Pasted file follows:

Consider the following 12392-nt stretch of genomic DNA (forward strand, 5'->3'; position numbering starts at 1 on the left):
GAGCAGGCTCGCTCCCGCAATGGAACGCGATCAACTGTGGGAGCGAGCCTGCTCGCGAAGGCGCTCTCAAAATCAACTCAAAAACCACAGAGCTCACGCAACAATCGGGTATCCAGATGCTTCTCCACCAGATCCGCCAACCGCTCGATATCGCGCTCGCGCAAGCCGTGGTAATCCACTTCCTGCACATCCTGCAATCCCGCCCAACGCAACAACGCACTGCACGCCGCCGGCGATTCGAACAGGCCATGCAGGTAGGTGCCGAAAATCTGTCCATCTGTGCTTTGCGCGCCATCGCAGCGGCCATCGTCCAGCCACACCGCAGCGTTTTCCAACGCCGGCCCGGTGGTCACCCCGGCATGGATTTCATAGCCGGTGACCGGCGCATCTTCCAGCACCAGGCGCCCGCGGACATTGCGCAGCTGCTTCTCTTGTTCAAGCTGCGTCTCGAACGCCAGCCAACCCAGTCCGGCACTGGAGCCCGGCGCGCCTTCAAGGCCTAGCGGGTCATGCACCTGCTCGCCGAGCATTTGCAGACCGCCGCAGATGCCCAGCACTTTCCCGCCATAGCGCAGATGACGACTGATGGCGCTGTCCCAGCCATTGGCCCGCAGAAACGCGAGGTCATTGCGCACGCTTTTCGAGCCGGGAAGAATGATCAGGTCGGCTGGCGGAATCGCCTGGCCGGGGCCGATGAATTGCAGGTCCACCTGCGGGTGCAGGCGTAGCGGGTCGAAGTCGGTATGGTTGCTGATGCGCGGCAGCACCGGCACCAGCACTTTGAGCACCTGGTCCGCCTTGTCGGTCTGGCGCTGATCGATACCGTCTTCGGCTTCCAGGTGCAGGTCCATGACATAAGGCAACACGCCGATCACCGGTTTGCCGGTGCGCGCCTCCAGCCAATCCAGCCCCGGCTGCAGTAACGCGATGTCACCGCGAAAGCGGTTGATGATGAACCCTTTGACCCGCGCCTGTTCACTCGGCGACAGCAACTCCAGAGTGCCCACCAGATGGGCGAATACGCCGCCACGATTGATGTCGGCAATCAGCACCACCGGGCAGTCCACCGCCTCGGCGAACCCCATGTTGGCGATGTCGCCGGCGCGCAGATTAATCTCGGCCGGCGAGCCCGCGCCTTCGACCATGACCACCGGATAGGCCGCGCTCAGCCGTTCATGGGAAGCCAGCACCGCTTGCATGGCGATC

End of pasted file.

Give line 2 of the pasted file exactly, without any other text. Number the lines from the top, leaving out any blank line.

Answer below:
GAGCAGGCTCGCTCCCGCAATGGAACGCGATCAACTGTGGGAGCGAGCCTGCTCGCGAAGGCGCTCTCAAAATCAACTCAAAAACCACAGAGCTCACGCAACAATCGGGTATCCAGATGCTTCTCCACCAGATCCGCCAACCGCTCGATATCGCGCTCGCGCAAGCCGTGGTAATCCACTTCCTGCACATCCTGCAATCCCGCCCAACGCAACAACGCACTGCACGCCGCCGGCGATTCGAACAGGCCATGCAGGTAGGTGCCGAAAATCTGTCCATCTGTGCTTTGCGCGCCATCGCAGCGGCCATCGTCCAGCCACACCGCAGCGTTTTCCAACGCCGGCCCGGTGGTCACCCCGGCATGGATTTCATAGCCGGTGACCGGCGCATCTTCCAGCACCAGGCGCCCGCGGACATTGCGCAGCTGCTTCTCTTGTTCAAGCTGCGTCTCGAACGCCAGCCAACCCAGTCCGGCACTGGAGCCCGGCGCGCCTTCAAGGCCTAGCGGGTCATGCACCTGCTCGCCGAGCATTTGCAGACCGCCGCAGATGCCCAGCACTTTCCCGCCATAGCGCAGATGACGACTGATGGCGCTGTCCCAGCCATTGGCCCGCAGAAACGCGAGGTCATTGCGCACGCTTTTCGAGCCGGGAAGAATGATCAGGTCGGCTGGCGGAATCGCCTGGCCGGGGCCGATGAATTGCAGGTCCACCTGCGGGTGCAGGCGTAGCGGGTCGAAGTCGGTATGGTTGCTGATGCGCGGCAGCACCGGCACCAGCACTTTGAGCACCTGGTCCGCCTTGTCGGTCTGGCGCTGATCGATACCGTCTTCGGCTTCCAGGTGCAGGTCCATGACATAAGGCAACACGCCGATCACCGGTTTGCCGGTGCGCGCCTCCAGCCAATCCAGCCCCGGCTGCAGTAACGCGATGTCACCGCGAAAGCGGTTGATGATGAACCCTTTGACCCGCGCCTGTTCACTCGGCGACAGCAACTCCAGAGTGCCCACCAGATGGGCGAATACGCCGCCACGATTGATGTCGGCAATCAGCACCACCGGGCAGTCCACCGCCTCGGCGAACCCCATGTTGGCGATGTCGCCGGCGCGCAGATTAATCTCGGCCGGCGAGCCCGCGCCTTCGACCATGACCACCGGATAGGCCGCGCTCAGCCGTTCATGGGAAGCCAGCACCGCTTGCATGGCGATC